Along with the changes came the challenging times as well. Jones remembers the ice storm of 2009. "The ice storm of 2009 will always stand out for CLGW and everyone in Kennett. The damage was so bad that everyone was in shock! I am proud to say that our crews were well-trained, had good equipment, and outstanding dedication, so the hard work began even as the storm was in progress to put Kennett back in service. We were also pleased to receive help from 23 cities that included a total of 105 linemen to help restore service," he said, adding, "All CLGW departments worked together to restore service. Little was known about the hard work that was going on keeping all of the sewer lift stations operational by using generators to keep sewer flowing. Had the sewer system failed, the living conditions would have been terrible as well as a health hazard."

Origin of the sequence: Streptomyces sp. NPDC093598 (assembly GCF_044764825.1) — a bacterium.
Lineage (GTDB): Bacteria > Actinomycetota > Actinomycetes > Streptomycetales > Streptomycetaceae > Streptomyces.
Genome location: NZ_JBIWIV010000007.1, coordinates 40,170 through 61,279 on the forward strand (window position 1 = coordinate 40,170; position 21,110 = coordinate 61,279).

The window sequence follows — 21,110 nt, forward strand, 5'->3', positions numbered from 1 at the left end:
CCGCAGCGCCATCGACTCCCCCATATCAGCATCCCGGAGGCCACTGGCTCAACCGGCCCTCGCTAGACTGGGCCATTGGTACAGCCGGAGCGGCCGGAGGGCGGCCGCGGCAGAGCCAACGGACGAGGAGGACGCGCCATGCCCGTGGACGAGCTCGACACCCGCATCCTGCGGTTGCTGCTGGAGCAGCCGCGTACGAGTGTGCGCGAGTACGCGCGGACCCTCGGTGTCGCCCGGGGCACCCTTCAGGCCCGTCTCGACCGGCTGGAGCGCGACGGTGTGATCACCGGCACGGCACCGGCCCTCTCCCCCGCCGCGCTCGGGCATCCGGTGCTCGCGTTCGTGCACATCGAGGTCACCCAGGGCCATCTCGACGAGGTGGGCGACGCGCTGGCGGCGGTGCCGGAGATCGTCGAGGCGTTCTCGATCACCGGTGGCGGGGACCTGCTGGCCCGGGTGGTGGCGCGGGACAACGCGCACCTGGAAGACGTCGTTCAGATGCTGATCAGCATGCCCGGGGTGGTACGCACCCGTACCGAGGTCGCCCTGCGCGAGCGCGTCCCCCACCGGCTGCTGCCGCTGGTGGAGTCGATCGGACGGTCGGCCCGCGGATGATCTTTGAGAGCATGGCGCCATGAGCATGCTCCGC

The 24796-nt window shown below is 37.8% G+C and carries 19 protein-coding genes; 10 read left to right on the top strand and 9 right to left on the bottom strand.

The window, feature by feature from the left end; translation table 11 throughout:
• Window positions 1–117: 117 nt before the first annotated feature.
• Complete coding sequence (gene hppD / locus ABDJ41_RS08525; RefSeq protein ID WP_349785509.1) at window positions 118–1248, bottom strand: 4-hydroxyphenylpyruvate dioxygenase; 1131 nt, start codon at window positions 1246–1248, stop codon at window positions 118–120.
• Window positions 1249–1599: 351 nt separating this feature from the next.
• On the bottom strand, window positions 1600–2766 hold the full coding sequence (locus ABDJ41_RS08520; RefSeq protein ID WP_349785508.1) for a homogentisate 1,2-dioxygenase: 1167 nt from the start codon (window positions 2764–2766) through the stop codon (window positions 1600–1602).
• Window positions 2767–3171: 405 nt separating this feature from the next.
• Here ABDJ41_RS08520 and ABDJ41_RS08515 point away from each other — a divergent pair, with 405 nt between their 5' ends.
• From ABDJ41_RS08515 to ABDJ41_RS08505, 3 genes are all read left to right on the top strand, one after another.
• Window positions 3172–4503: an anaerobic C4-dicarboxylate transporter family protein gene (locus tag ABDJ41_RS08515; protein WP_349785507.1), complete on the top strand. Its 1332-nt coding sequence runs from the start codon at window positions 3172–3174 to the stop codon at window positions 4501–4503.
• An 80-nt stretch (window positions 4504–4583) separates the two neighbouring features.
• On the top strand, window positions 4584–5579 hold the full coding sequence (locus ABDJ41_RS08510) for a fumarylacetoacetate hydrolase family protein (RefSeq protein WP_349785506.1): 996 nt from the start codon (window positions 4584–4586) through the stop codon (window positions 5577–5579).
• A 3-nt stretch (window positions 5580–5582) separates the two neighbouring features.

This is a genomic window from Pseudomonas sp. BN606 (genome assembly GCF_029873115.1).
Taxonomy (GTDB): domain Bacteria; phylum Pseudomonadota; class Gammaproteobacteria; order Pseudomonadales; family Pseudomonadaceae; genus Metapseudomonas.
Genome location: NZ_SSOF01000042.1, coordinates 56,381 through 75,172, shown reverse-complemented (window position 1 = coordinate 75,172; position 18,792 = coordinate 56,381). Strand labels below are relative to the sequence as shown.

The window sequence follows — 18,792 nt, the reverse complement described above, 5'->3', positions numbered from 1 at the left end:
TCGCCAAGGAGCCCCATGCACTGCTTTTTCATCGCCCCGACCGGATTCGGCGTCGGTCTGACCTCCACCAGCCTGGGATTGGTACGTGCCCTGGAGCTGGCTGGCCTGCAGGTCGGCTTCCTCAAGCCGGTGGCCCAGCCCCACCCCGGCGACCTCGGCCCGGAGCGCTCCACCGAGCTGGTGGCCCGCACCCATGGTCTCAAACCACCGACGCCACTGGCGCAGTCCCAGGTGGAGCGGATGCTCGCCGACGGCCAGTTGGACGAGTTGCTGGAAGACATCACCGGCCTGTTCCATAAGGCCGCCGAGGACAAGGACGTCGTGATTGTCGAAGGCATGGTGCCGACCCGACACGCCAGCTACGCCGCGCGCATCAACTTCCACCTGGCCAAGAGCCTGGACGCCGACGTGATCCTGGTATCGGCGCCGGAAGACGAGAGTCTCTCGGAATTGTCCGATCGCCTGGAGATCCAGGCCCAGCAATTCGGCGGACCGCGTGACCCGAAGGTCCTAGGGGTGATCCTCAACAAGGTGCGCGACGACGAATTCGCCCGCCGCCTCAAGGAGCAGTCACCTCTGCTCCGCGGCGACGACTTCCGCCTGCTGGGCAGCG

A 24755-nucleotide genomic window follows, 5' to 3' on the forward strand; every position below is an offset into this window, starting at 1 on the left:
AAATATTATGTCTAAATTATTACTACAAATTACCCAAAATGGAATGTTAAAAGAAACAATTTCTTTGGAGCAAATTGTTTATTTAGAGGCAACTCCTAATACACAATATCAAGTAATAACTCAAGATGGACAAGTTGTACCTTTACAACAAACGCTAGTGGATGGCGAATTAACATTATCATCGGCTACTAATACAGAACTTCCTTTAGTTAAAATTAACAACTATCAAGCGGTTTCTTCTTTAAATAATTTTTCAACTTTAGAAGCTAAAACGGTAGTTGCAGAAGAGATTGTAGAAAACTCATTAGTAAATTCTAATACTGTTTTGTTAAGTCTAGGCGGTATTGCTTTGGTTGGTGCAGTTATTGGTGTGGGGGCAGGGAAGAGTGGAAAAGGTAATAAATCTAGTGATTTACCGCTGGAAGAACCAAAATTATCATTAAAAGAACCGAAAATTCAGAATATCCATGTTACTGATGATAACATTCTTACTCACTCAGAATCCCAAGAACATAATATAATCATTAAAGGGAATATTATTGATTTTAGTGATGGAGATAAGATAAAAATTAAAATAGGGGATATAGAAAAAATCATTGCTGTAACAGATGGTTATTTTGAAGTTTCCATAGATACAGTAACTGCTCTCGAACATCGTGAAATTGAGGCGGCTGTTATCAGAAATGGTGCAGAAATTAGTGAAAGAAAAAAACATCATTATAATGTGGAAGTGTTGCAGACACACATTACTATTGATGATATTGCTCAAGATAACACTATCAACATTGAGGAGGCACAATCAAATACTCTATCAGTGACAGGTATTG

Another challenging time for the company while Jones was there was the purchase of the natural gas system. He noted at first there was a need to pass a $2 million bond issue which would help to fund the purchase of the natural gas system from Associated Natural Gas. He added that the voters in Kennett passed the bond issue during August of 1980 in a vote of approximately two to one in favor of the city purchasing and owning the gas system.
"With all the work that Associated had done to defeat the purchase, I was very surprised that Kennett customers had the confidence in myself and the Kennett Board of Public Works to support the purchase. After all, Kennett had no experience in operating a natural gas system. Opponents of the purchase were telling that the lack of experience would lead to blowing up the entire City of Kennett. All of the Associated employees had signed in a statement that they would not consider working for the City of Kennett. The transfer went very well and to date, we have not blown up the entire City of Kennett."